Articles by Dan Visconti
Just like our urge to eat, the appetite for composing tends to fluctuate throughout life, the current year, and even over the course of a single day. But spending too much time composing is just like spending too much time eating; without cessation at least for a brief time, one doesn’t ever feel those pangs of hunger and therefore can’t find satisfaction.
There’s a tension between the different approaches to integrating classical and vernacular traditions on Boiling Point, and that’s why it’s so fascinating to hear Kenji Bunch at work with an ensemble as talented and dedicated as Alias Chamber Ensemble.
I feel that many of our problems as composers are self-created byproducts of something that is not actually there. Oftentimes, our compositional ghosts are constructed more out of our own fear and anticipation of disapproval, absorbed through a strange form of social osmosis rather than handed down from an authority figure on high.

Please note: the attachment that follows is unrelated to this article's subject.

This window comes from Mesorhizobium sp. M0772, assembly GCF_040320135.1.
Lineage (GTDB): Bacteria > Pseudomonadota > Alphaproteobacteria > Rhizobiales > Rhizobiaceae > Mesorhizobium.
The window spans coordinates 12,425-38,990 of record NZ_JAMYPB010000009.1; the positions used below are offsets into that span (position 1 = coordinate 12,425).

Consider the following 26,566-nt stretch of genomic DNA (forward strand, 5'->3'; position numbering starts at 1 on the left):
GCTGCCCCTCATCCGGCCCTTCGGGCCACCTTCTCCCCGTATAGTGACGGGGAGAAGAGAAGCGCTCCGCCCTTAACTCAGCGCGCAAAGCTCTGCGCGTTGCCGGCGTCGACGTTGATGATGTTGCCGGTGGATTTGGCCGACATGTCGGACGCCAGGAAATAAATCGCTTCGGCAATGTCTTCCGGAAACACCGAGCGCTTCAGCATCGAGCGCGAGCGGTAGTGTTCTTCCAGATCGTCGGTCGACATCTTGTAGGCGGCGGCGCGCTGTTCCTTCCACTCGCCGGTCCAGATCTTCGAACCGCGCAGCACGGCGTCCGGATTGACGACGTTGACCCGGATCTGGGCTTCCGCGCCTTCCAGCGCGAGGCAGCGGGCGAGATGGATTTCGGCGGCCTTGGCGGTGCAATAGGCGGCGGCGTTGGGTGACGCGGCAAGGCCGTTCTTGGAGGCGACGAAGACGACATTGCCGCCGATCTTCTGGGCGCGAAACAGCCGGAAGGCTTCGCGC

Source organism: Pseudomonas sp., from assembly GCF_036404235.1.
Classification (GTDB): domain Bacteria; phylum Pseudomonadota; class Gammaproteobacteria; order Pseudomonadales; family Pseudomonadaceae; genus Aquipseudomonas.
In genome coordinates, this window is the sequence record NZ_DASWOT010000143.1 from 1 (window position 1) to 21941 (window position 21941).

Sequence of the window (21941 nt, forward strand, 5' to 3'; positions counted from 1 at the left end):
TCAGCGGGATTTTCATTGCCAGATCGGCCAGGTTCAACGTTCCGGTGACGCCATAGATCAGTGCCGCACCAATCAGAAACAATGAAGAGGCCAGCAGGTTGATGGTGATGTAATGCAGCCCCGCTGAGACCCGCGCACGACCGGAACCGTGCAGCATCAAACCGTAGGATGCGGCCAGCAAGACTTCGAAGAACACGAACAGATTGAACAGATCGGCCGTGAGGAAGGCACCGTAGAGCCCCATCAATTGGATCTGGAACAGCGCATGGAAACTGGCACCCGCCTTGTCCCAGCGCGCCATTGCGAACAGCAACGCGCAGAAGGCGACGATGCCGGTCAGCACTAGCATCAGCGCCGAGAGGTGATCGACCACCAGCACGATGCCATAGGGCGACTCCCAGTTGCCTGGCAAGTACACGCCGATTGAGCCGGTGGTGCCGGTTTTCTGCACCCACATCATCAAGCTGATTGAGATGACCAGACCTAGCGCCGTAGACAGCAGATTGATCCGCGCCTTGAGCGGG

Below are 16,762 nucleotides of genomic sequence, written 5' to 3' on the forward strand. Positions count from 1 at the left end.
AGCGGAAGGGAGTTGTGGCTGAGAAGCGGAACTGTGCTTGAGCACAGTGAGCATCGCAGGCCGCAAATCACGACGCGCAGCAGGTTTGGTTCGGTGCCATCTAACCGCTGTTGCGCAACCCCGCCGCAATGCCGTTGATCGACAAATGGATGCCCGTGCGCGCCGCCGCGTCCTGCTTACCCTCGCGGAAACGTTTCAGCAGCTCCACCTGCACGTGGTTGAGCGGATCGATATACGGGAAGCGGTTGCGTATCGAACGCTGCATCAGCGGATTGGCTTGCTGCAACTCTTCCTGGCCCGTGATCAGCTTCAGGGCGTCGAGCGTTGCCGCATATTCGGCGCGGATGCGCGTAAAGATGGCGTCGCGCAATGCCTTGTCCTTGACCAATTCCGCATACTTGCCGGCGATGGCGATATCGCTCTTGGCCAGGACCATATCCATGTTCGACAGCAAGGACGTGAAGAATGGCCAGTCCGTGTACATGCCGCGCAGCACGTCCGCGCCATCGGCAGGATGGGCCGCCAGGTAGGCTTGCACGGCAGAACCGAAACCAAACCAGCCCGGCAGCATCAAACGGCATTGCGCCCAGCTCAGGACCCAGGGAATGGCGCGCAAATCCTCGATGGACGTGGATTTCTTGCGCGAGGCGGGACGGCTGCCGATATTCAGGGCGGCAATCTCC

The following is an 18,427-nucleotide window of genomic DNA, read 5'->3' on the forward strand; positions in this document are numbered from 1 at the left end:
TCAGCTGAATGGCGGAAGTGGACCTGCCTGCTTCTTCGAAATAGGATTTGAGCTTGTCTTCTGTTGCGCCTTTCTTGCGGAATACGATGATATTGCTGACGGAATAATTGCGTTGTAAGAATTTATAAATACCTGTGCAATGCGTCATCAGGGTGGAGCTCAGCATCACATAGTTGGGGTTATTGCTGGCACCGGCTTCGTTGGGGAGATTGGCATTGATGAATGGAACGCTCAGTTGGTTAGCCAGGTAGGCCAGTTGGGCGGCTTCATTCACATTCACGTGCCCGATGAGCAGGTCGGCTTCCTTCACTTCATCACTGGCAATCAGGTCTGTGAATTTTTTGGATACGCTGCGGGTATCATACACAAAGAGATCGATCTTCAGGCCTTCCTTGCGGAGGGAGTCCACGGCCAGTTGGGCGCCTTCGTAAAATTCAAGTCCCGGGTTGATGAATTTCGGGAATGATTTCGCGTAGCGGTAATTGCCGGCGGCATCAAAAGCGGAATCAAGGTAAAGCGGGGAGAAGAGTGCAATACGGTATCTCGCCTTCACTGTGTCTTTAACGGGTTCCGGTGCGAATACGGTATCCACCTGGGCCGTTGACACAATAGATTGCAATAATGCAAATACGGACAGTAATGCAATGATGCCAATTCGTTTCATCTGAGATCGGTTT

Dyad is that rare musical game that owes nothing to the stagnant glut of Guitar Hero and Rock Band knock-offs—a new and decidedly high-octane way to interact with our senses, both high-tech and deeply expressive of the user experience.
Washington, D.C. isn’t noted for its plethora of new music-related events, so it is fitting that an exhaustive exploration of one of American music’s most cherished figures will be taking place just where a healthy injection of funny-smart-weird Cageian goodness is most needed.
ToneCraft—a musical toolkit that takes advantage of Web Audio API as a workspace for free composition—provides a fantastic metaphor for introducing unwitting normal people to the zany world of composing, albeit one that is far too limited for anything beyond some rudimentary dabbling.
It’s pretty geeky to write, think, or read about fonts. But if you’re composing notated music, trust me, paying attention to fonts won’t make you any more of a geek than you already are—and you’ll likely reap some great benefits as a result.
Following my recent open letter to new music performers, I thought it might be worth turning a critical eye on composerly habits that can grate on others and stunt personal growth.
It is a composer’s prerogative to seek out new stimuli and accept new challenges in order to ward against stagnation. But there are also external forces which conspire to define composers and lump their work into handy pigeonholes.
Here’s why it’s so important for ensembles to make sure they keep living composers apprised of performances of their own works: performances are as much the bread and butter of a composer’s career as the performer who actually brings the new work to life onstage.